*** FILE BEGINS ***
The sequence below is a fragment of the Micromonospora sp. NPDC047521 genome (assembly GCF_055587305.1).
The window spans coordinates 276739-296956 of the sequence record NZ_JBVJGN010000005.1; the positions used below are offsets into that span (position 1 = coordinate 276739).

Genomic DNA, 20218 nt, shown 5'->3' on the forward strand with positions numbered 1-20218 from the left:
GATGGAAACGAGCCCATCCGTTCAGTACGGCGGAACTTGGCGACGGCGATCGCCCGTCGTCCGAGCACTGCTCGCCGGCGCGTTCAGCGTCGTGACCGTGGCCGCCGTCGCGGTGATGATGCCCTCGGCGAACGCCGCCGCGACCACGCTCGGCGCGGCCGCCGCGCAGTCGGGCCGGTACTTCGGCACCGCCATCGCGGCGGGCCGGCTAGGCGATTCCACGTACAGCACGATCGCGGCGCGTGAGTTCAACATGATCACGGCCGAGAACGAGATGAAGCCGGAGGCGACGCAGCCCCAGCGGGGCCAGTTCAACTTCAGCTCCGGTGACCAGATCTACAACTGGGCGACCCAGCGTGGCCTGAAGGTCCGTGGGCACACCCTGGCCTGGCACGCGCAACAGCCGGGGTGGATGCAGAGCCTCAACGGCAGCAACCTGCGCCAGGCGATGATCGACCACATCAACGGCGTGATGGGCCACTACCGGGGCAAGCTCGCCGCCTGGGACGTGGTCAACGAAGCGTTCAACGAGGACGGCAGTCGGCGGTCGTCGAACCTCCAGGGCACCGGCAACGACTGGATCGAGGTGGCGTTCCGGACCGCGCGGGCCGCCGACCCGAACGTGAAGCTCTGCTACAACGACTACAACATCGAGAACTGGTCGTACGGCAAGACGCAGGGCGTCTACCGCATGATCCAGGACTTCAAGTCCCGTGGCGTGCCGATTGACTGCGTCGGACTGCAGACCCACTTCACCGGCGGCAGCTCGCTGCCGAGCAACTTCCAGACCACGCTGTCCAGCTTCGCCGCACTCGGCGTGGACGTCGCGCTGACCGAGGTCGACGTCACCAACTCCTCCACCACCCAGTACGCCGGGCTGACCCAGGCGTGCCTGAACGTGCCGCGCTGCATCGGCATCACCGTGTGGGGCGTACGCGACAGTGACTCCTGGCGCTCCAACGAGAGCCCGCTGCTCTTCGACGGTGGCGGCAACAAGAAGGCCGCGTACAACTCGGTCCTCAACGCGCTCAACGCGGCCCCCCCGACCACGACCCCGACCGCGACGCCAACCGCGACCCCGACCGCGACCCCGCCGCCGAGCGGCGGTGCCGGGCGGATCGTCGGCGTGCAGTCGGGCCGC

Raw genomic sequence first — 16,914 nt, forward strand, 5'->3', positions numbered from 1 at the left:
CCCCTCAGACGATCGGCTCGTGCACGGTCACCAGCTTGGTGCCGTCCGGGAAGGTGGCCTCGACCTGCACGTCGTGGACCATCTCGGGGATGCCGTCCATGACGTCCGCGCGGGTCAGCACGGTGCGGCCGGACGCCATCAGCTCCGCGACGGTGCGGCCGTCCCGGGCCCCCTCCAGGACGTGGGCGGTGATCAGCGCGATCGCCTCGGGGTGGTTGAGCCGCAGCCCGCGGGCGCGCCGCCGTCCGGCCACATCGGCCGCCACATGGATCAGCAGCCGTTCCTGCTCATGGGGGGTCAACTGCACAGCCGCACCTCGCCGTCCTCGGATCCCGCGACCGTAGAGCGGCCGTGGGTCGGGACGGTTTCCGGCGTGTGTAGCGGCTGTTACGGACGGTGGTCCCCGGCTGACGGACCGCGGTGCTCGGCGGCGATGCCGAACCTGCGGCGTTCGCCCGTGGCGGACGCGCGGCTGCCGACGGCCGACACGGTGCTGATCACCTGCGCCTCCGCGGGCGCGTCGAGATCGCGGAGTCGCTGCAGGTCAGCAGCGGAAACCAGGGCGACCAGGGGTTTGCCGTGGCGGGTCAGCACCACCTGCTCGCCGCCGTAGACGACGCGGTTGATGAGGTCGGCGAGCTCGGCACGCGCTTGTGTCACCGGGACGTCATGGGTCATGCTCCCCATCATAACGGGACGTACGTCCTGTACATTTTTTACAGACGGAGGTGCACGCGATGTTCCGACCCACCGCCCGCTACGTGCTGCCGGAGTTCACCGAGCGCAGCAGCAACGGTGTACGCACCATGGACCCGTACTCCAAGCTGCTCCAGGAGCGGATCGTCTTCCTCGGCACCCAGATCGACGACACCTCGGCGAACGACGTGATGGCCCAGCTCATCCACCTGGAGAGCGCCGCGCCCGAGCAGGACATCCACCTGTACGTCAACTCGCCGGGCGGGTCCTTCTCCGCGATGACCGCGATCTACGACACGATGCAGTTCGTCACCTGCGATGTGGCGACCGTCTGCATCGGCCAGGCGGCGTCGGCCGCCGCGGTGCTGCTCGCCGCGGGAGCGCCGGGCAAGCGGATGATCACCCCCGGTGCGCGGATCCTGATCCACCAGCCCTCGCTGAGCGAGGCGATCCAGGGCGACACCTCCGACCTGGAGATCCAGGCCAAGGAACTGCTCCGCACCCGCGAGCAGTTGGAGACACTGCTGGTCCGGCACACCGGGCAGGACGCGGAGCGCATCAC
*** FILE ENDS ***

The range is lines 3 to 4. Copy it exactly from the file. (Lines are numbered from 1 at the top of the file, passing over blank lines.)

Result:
Genomic DNA, 20218 nt, shown 5'->3' on the forward strand with positions numbered 1-20218 from the left:
GATGGAAACGAGCCCATCCGTTCAGTACGGCGGAACTTGGCGACGGCGATCGCCCGTCGTCCGAGCACTGCTCGCCGGCGCGTTCAGCGTCGTGACCGTGGCCGCCGTCGCGGTGATGATGCCCTCGGCGAACGCCGCCGCGACCACGCTCGGCGCGGCCGCCGCGCAGTCGGGCCGGTACTTCGGCACCGCCATCGCGGCGGGCCGGCTAGGCGATTCCACGTACAGCACGATCGCGGCGCGTGAGTTCAACATGATCACGGCCGAGAACGAGATGAAGCCGGAGGCGACGCAGCCCCAGCGGGGCCAGTTCAACTTCAGCTCCGGTGACCAGATCTACAACTGGGCGACCCAGCGTGGCCTGAAGGTCCGTGGGCACACCCTGGCCTGGCACGCGCAACAGCCGGGGTGGATGCAGAGCCTCAACGGCAGCAACCTGCGCCAGGCGATGATCGACCACATCAACGGCGTGATGGGCCACTACCGGGGCAAGCTCGCCGCCTGGGACGTGGTCAACGAAGCGTTCAACGAGGACGGCAGTCGGCGGTCGTCGAACCTCCAGGGCACCGGCAACGACTGGATCGAGGTGGCGTTCCGGACCGCGCGGGCCGCCGACCCGAACGTGAAGCTCTGCTACAACGACTACAACATCGAGAACTGGTCGTACGGCAAGACGCAGGGCGTCTACCGCATGATCCAGGACTTCAAGTCCCGTGGCGTGCCGATTGACTGCGTCGGACTGCAGACCCACTTCACCGGCGGCAGCTCGCTGCCGAGCAACTTCCAGACCACGCTGTCCAGCTTCGCCGCACTCGGCGTGGACGTCGCGCTGACCGAGGTCGACGTCACCAACTCCTCCACCACCCAGTACGCCGGGCTGACCCAGGCGTGCCTGAACGTGCCGCGCTGCATCGGCATCACCGTGTGGGGCGTACGCGACAGTGACTCCTGGCGCTCCAACGAGAGCCCGCTGCTCTTCGACGGTGGCGGCAACAAGAAGGCCGCGTACAACTCGGTCCTCAACGCGCTCAACGCGGCCCCCCCGACCACGACCCCGACCGCGACGCCAACCGCGACCCCGACCGCGACCCCGCCGCCGAGCGGCGGTGCCGGGCGGATCGTCGGCGTGCAGTCGGGCCGC